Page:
The process begins with an analysis of costs that are not specifically related to one project.  Direct costs such as materials and labor are easily traceable to specific jobs, but the allocation of equipment operation and storage, or a general liability insurance policy, or the purchasing function are much more difficult costs to trace.

To begin, examine the company’s past five years of financial statements to identify the major costs.  Accumulate them into costs pools such as labor burden, equipment operation, shop and yard costs, vehicle costs, insurance costs, procurement costs, and estimating and project management costs.

Once the cost pools are identified, then come up with a rational allocation method for each.  This will differ depending on the size of the company and whether the contractor is a general contractor or a subcontractor, but some common allocation methods are based on labor hours, equipment hours, or total material costs on a given job in relation to all jobs.

Apply the allocation methods to jobs in progress and, once complete, evaluate the results with the understanding that the very nature of the process is based on estimates, which result in a cost being either over or under applied.  The reason for such an over or under allocation should be carefully analyzed and identified.  If appropriate, assumptions should then be updated and incorporated into all future bidding.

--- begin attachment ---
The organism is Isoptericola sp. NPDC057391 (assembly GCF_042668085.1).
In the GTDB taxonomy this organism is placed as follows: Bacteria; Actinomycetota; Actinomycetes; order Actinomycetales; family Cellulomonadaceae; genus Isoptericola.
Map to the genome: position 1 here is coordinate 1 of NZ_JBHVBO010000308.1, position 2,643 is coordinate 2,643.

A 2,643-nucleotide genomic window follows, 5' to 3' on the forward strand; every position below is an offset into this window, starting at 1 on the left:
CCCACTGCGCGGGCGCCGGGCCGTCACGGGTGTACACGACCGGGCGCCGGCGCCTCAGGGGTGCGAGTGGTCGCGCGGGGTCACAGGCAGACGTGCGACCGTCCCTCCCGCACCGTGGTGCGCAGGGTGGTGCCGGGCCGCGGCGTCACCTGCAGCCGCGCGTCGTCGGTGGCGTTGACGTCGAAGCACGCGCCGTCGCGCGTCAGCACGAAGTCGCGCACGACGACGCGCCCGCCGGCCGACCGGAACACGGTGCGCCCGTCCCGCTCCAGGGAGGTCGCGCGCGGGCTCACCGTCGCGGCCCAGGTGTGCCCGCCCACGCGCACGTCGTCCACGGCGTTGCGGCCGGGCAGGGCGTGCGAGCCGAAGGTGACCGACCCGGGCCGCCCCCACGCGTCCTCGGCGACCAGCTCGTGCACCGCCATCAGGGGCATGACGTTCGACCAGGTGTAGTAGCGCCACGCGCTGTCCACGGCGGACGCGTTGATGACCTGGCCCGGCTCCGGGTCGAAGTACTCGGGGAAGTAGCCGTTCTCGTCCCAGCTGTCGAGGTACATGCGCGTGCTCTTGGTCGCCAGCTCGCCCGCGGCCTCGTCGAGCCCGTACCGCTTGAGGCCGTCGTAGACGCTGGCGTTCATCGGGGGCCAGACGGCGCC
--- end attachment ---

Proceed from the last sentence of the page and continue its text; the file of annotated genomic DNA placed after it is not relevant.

If these steps are applied carefully and methodically, they will yield the real cost of performing a job, which ultimately results in more successful bidding and profitability.  Then when tight economic times do come, as is the nature of the industry, your company will be much more likely to weather the storm.

 

jones-roth-sarah-shaw-stahlkeThis post is written by Sarah Shaw-Stahlke, Senior Accountant in the Jones & Roth Hillsboro office. Sarah specializes in the construction, manufacturing, and commercial real estate industries and enjoys applying her experience by preparing audited, reviewed and compiled financial statements, as well as corporate and partnership tax returns.